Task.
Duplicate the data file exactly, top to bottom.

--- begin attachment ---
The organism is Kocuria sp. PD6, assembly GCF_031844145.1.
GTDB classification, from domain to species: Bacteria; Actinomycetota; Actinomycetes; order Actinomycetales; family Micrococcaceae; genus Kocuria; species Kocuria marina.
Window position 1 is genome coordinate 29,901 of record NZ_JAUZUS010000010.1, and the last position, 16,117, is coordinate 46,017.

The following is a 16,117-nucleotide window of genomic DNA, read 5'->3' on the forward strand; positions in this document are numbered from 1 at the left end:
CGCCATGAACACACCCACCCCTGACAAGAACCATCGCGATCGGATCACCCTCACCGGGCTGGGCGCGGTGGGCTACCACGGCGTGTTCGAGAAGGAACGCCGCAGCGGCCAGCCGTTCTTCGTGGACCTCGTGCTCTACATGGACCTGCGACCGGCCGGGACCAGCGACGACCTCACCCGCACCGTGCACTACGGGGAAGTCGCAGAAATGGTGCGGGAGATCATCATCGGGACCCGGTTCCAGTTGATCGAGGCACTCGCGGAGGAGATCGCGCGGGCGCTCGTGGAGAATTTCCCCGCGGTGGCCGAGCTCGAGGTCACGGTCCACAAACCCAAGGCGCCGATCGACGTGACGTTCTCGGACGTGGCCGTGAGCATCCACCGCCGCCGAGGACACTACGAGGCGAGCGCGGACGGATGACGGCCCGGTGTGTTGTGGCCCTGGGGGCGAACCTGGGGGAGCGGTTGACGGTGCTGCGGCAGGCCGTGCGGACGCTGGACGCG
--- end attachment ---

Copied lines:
The organism is Kocuria sp. PD6, assembly GCF_031844145.1.
GTDB classification, from domain to species: Bacteria; Actinomycetota; Actinomycetes; order Actinomycetales; family Micrococcaceae; genus Kocuria; species Kocuria marina.
Window position 1 is genome coordinate 29,901 of record NZ_JAUZUS010000010.1, and the last position, 16,117, is coordinate 46,017.

The following is a 16,117-nucleotide window of genomic DNA, read 5'->3' on the forward strand; positions in this document are numbered from 1 at the left end:
CGCCATGAACACACCCACCCCTGACAAGAACCATCGCGATCGGATCACCCTCACCGGGCTGGGCGCGGTGGGCTACCACGGCGTGTTCGAGAAGGAACGCCGCAGCGGCCAGCCGTTCTTCGTGGACCTCGTGCTCTACATGGACCTGCGACCGGCCGGGACCAGCGACGACCTCACCCGCACCGTGCACTACGGGGAAGTCGCAGAAATGGTGCGGGAGATCATCATCGGGACCCGGTTCCAGTTGATCGAGGCACTCGCGGAGGAGATCGCGCGGGCGCTCGTGGAGAATTTCCCCGCGGTGGCCGAGCTCGAGGTCACGGTCCACAAACCCAAGGCGCCGATCGACGTGACGTTCTCGGACGTGGCCGTGAGCATCCACCGCCGCCGAGGACACTACGAGGCGAGCGCGGACGGATGACGGCCCGGTGTGTTGTGGCCCTGGGGGCGAACCTGGGGGAGCGGTTGACGGTGCTGCGGCAGGCCGTGCGGACGCTGGACGCG